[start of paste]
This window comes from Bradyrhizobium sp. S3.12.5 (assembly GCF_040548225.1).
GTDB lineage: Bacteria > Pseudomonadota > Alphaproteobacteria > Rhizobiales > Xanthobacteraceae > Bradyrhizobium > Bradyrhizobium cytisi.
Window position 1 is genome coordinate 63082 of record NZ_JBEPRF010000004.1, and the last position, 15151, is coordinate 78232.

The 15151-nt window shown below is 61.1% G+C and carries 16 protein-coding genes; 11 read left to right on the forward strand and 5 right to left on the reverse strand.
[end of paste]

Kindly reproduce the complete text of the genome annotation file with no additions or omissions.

This window comes from Bradyrhizobium sp. S3.12.5 (assembly GCF_040548225.1).
GTDB lineage: Bacteria > Pseudomonadota > Alphaproteobacteria > Rhizobiales > Xanthobacteraceae > Bradyrhizobium > Bradyrhizobium cytisi.
Window position 1 is genome coordinate 63082 of record NZ_JBEPRF010000004.1, and the last position, 15151, is coordinate 78232.

The 15151-nt window shown below is 61.1% G+C and carries 16 protein-coding genes; 11 read left to right on the forward strand and 5 right to left on the reverse strand.